I am writing this post from the consumer point of view.Several years back my job got me posted to Penang. Having fresh transferred from East Malaysia to Penang, I did not own any motor vehicle as I had sold off my car earlier. Having a car is a drag especially when you get posted to multiple locations every one or two years. Morever Penang is a city and life could not be too bad without a car. I could fly home or take the bus to KL on my off days, cool. Spending about 2 years in Penang gave me a chance to observe the cab service- I was very wrong when I thought I could survive in Penang without a car.
The Penang situation.
Upon arrival to the Sg Nibong Penang bus station from KL- one can observe that most bus passengers have their own transport awaiting. One rarely takes a cab. The cab drivers have their own station, and will be pretty engrossed in their carom/ checkers game. Few will be reading the papers. Business is bad- most passengers don't take the cab.The general observation is as follows:
* All Penang cabbies do not use meters. If you happen to strike a conversation with them about cab meters, they proudly proclaim what they are doing is right.
* Most Penang folk have given up taking busses or cabs. Buses never arrive on time and cabs are too expensive. Almost everyone owns a car or a bike.
* Penang cab charges are expensive for the distance travelled. Charges are also subjective, depending from cab to cab and on peak periods or not.
* If you are going out of town, the bus station is 20 km away from town. The cab fare from Georgetown to the Sg Nibong bus station was half the bus fare (RM10) to KL, and after midnight it's almost equvalent to the bus fare to KL (RM20 to RM30). If not for those damn Air Asia flights which is always late at least 2 hours, I would have flew most of the time.
* Reason given by cabbies for not using meters- Penang is a small place, distance travelled is limited- meter charge corresponds with distance, hence revenue is limited. To get more income, cabbies can't use the meter, else their families would starve.
* Tourists know it's better to rent a car than to take a taxi.
* On most days, supply exceeds demand and most cab drivers end up playing either carom or checkers in taxi stands.* Most cabbies have a fixed daily hire purchase or lease rental that's a fixed cost they must cover. Most cabbies say they've got mouths to feed. But if they are playing checkers or carom all day long, who's bringing in the money?
The KL situation.
The taxi situation in KL is fast becoming what's in Penang. Taxi drivers should not stop using meters or else the situation may be far worse than in Penang eventually. From the theory of economics, taxi is a fairly elastic 1 service in Kuala Lumpur because of subsitutes 2- the LRT, Monorail, RapidKL, kereta sapu and so on. This elasticity is confined to the operating hours of LRT, Monorail, RapidKL, meaning to say if there is an unusual hike in taxi fees within that transport substitute's operating hours, consumers may switch to an alternative mode of transport where service is available. For example, the Monorail is considered a substitute mode of transport if it runs to your destination. Another taxi substitute is getting your own car or bike, which was what I did in Penang; or walk.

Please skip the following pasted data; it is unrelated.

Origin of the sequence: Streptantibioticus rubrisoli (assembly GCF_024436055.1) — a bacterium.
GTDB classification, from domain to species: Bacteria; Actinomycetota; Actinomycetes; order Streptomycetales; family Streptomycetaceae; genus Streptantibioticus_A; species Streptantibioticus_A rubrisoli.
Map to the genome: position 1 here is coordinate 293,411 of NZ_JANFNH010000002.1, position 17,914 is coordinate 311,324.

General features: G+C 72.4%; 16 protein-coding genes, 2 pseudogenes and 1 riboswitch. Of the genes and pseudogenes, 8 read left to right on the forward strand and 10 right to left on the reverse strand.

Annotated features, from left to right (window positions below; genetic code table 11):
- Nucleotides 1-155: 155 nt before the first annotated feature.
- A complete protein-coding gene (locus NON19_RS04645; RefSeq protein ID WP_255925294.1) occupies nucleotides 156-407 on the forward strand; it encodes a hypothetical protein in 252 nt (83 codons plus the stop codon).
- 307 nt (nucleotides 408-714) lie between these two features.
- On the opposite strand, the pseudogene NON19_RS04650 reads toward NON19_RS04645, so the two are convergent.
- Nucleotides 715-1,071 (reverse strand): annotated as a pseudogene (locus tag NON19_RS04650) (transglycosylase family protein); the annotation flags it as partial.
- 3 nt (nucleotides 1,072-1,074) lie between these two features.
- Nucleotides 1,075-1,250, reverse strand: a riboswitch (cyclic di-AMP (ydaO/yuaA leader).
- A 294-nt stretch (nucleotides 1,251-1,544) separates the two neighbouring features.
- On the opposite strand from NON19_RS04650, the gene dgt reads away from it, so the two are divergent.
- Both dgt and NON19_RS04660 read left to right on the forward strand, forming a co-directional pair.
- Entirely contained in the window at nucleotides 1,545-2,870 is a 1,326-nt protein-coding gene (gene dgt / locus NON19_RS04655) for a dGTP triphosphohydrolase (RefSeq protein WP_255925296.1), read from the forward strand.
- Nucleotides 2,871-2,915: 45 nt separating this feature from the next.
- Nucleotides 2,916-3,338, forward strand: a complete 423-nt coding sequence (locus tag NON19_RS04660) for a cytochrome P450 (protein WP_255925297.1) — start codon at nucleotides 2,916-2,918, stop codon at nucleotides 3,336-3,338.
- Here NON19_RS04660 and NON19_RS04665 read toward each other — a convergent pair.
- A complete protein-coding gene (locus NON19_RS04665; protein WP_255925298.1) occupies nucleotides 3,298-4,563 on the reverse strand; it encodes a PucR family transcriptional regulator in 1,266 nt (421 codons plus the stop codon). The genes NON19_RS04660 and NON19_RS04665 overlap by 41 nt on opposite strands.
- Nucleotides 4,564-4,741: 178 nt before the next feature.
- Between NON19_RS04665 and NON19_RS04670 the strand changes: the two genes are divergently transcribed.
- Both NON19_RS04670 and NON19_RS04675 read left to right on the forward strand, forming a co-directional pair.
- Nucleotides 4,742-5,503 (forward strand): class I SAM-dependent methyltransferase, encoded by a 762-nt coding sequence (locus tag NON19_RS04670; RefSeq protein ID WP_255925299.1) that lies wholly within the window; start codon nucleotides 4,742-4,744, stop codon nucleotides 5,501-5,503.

Before getting my car, I actually walked wherever I went in Penang- never agreeing to the un-metered taxi system. I could not manage to walk the long distance between the Sg Nibong bus station and Georgetown though. I was so pissed-off with taxis that year that I bought myself a car, and paid the downpayment for my better half's MPV as well. So we got two nice cars that year.
A word of advice to KL cabbies- don't push it. Taxi is a volume business and it doesn't pay to chase your customers away by simply charging without rules. When customers switch, you'll be in bigger trouble.
Update: Checkout these terrible testimonials from the Expat magazine._______________________________________________________________________________________________
In economics theory- elasticity means the degree which demand for a particular product/ service is influenced by its price. There are 2 types of elasticity- price elasticity and demand elasticity. A product/ service is price elastic if demand for the product/ service falls when prices increase. People switch to substitutes of the product or stop using it altogether. A product/ service is known to be supply elastic if producers of the product/ service can increase supply as demand increases.
The next best alternative to the current product/ service whereby it can be used in the place of another. A substitute, depending on its degree of substitutability plays an important part in determining prices.